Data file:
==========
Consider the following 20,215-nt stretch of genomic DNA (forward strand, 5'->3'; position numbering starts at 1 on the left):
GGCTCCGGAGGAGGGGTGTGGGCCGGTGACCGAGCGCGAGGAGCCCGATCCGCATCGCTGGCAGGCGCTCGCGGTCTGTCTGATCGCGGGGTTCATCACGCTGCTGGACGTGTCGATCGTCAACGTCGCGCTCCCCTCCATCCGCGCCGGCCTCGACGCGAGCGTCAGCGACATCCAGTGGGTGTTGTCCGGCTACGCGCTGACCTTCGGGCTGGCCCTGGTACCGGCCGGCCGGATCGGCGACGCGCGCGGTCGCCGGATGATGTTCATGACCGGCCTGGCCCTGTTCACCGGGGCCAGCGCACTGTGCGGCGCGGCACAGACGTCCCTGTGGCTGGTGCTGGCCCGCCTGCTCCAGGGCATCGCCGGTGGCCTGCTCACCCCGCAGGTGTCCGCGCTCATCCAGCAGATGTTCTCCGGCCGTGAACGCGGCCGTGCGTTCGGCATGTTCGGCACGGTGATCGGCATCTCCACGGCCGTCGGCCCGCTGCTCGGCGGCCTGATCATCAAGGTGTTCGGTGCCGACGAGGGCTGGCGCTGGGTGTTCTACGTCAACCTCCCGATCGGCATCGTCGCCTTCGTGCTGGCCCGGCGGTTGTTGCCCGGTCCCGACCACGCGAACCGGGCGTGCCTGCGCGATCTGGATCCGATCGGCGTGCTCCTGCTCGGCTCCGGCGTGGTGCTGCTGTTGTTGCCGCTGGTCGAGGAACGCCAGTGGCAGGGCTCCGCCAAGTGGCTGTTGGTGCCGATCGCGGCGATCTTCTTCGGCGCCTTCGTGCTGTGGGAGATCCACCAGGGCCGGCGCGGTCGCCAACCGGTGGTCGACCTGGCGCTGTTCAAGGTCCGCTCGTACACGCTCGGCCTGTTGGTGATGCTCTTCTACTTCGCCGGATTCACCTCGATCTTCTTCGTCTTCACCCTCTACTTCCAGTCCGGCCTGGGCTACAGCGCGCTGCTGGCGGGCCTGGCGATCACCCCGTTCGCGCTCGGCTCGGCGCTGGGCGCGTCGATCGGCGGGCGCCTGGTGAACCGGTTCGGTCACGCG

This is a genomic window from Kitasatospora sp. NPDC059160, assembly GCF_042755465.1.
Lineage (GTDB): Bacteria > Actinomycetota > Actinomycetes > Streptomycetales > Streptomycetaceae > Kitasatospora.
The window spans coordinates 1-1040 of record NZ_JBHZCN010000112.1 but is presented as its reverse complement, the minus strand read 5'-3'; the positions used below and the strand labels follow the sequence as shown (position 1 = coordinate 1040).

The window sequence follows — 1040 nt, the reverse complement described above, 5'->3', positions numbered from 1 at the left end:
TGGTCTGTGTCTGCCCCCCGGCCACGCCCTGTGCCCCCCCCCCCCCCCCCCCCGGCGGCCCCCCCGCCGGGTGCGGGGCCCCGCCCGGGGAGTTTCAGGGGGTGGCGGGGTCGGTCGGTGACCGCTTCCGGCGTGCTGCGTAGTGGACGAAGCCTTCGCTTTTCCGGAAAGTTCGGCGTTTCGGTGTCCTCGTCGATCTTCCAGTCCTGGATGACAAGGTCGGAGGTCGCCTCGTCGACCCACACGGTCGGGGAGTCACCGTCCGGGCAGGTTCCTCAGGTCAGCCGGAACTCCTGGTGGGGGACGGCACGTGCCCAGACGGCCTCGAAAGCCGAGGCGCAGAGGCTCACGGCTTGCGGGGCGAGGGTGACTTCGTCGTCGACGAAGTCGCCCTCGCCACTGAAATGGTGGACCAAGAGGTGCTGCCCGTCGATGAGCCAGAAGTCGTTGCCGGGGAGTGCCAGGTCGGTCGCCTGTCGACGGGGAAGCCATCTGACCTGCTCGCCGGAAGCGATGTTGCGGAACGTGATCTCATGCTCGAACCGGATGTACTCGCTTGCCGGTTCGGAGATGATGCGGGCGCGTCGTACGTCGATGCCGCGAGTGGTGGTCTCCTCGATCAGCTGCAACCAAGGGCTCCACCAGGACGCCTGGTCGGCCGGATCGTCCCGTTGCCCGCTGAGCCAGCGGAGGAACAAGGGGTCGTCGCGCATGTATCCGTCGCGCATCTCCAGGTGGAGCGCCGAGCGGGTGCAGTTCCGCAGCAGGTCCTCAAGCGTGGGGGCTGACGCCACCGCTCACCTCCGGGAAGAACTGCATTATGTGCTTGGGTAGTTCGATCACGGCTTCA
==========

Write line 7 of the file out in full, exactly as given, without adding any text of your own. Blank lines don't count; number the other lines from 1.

TGGTCTGTGTCTGCCCCCCGGCCACGCCCTGTGCCCCCCCCCCCCCCCCCCCCGGCGGCCCCCCCGCCGGGTGCGGGGCCCCGCCCGGGGAGTTTCAGGGGGTGGCGGGGTCGGTCGGTGACCGCTTCCGGCGTGCTGCGTAGTGGACGAAGCCTTCGCTTTTCCGGAAAGTTCGGCGTTTCGGTGTCCTCGTCGATCTTCCAGTCCTGGATGACAAGGTCGGAGGTCGCCTCGTCGACCCACACGGTCGGGGAGTCACCGTCCGGGCAGGTTCCTCAGGTCAGCCGGAACTCCTGGTGGGGGACGGCACGTGCCCAGACGGCCTCGAAAGCCGAGGCGCAGAGGCTCACGGCTTGCGGGGCGAGGGTGACTTCGTCGTCGACGAAGTCGCCCTCGCCACTGAAATGGTGGACCAAGAGGTGCTGCCCGTCGATGAGCCAGAAGTCGTTGCCGGGGAGTGCCAGGTCGGTCGCCTGTCGACGGGGAAGCCATCTGACCTGCTCGCCGGAAGCGATGTTGCGGAACGTGATCTCATGCTCGAACCGGATGTACTCGCTTGCCGGTTCGGAGATGATGCGGGCGCGTCGTACGTCGATGCCGCGAGTGGTGGTCTCCTCGATCAGCTGCAACCAAGGGCTCCACCAGGACGCCTGGTCGGCCGGATCGTCCCGTTGCCCGCTGAGCCAGCGGAGGAACAAGGGGTCGTCGCGCATGTATCCGTCGCGCATCTCCAGGTGGAGCGCCGAGCGGGTGCAGTTCCGCAGCAGGTCCTCAAGCGTGGGGGCTGACGCCACCGCTCACCTCCGGGAAGAACTGCATTATGTGCTTGGGTAGTTCGATCACGGCTTCA